While many of the California wildfires have been fully contained, a few new blazes have begun and the National Weather Service (NWS) has issued forecasts, which show possible fire weather conditions. As previously reported, the risk of wildfires in Southern California remains high for the rest of the year.
According to the NAPSG Live Fire Web App, the Mankin fire began on Friday at 11:26 a.m., and the San Diego area fire began at 7:39 p.m., Friday.
Many fires have been mostly contained, including Hill, Cow and Hillside, which are all over 90 percent contained, according to NAPSG.
In the latest fire weather outlook from NWS, elevated fire conditions are expected in parts of Southern California, including the San Diego area. The NWS forecast predicts a weak offshore wind event.
“The lack of stronger mid- and upper-level support will preclude strong surface winds and widespread low surface relative humidity,” according to the forecast. NWS also reports that this will cause “one last day of elevated fire-weather conditions.”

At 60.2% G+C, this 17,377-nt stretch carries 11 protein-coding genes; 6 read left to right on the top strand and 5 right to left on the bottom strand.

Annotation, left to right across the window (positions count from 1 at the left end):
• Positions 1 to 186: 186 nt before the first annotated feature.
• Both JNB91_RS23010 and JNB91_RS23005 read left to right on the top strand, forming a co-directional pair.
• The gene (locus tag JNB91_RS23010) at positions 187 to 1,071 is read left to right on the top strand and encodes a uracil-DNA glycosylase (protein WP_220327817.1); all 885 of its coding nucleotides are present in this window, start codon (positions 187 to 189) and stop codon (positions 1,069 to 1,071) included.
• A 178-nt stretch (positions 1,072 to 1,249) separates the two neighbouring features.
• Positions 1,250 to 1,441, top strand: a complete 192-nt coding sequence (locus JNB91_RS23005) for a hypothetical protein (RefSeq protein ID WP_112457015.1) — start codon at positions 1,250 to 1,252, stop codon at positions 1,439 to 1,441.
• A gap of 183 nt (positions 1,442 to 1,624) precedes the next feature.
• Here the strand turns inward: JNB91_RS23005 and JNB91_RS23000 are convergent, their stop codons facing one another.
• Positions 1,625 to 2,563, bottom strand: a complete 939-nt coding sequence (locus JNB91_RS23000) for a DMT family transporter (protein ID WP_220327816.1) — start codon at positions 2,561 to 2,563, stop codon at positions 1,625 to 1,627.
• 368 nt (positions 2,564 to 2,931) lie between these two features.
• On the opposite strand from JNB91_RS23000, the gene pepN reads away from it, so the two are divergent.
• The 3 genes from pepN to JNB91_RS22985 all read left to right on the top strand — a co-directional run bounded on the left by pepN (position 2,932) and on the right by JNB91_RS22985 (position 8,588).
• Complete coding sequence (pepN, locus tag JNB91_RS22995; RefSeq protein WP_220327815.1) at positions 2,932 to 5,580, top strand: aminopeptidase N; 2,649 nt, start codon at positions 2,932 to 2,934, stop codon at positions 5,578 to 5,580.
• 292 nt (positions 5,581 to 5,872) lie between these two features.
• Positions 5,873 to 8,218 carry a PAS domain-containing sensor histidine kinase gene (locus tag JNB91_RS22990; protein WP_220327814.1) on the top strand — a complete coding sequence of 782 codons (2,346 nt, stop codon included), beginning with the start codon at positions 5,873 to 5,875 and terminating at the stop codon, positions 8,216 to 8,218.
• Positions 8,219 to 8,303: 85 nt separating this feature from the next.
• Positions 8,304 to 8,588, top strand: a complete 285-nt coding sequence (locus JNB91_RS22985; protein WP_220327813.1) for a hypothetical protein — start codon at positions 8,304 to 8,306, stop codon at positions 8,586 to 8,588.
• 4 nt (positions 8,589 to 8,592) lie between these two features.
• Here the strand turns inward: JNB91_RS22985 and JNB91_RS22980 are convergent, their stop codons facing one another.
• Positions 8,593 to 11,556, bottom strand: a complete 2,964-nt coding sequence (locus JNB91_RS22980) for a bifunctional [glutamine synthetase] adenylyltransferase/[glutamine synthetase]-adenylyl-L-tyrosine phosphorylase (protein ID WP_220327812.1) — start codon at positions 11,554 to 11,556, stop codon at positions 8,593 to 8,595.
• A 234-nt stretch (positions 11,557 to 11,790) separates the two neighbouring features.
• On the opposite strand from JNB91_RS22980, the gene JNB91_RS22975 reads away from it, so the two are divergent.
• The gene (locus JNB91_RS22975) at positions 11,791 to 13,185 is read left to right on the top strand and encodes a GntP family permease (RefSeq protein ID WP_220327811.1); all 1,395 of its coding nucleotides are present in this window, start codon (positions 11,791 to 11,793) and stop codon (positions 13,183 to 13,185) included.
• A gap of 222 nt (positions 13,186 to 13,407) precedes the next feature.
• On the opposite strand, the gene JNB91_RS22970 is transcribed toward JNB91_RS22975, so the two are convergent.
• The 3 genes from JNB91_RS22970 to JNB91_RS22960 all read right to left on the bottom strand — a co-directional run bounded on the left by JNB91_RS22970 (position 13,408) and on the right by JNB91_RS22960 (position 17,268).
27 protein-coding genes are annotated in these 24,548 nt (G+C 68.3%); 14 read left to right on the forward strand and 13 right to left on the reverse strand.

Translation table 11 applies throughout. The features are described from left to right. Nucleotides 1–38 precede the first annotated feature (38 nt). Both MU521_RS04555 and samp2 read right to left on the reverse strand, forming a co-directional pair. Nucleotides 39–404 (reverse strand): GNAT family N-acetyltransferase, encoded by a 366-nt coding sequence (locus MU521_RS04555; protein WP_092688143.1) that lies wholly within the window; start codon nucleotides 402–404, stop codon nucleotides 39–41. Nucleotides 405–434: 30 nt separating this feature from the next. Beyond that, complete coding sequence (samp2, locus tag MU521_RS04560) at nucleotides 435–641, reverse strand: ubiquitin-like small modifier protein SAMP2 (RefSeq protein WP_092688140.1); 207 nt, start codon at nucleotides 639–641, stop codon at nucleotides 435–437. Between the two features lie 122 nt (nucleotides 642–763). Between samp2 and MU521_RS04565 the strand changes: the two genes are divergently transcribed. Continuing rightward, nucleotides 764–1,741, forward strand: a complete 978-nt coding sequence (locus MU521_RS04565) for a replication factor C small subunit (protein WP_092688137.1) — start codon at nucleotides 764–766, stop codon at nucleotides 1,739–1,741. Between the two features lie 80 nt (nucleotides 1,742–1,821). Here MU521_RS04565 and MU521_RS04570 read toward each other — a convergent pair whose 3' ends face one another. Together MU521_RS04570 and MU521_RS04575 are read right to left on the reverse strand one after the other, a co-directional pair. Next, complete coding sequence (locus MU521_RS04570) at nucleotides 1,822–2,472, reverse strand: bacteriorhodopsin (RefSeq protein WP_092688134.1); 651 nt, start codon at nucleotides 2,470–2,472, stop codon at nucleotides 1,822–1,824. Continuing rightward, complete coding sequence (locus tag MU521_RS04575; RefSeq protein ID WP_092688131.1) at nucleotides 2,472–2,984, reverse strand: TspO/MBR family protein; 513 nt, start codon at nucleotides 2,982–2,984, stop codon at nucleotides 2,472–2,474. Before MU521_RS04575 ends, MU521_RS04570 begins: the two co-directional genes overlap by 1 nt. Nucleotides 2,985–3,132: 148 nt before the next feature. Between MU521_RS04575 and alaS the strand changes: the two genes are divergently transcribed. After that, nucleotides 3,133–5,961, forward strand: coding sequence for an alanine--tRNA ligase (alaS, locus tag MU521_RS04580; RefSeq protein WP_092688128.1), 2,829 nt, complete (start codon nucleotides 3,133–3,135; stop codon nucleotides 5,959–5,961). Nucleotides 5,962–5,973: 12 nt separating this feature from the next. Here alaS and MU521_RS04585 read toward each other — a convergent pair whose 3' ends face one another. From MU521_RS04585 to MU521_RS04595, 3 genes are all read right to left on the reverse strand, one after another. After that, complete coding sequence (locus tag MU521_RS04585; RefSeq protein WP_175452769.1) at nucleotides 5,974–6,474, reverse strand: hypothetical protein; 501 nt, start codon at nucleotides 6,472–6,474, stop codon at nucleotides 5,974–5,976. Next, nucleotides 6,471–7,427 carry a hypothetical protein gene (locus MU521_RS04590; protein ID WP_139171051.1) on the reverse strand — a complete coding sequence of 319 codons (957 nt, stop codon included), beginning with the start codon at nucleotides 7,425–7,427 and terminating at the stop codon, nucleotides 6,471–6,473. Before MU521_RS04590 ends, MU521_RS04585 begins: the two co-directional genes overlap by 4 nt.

The Wildland Fire Assessment System from the United States Forest Service reports severe fires in many areas including San Diego, Santa Ana, Oxnard, Santa Maria, and Kings Canyon National Park. Many other areas also face high and very high levels of fire danger, according to the map — including parts of Los Angeles, Sacramento and Bakersfield.
The Tehema County Ranch Fire is currently 55 percent contained, as of Friday night. According to Cal Fire, 2,534 acres have burned. There are no road closures, and three people have been reported injured.
The Taboose Fire, which is burning in Inyo County, is currently 85 percent contained as of Thursday, according to PJ Doherty maps. Over 10,000 acres have burned. The Taboose Fire is not a Cal Fire incident.
The Inyo County Cow Fire is 98 percent contained, according to PJ Doherty, and 2,025 acres are estimated to have burned.
One of the larger fires that has spread through California has been fully contained, since Wednesday and evacuations have been lifted. An Air Quality Health Advisory has been in effect since Tuesday. Sonoma County warned “changing weather conditions over the next few days will lead to increased air pollution.”
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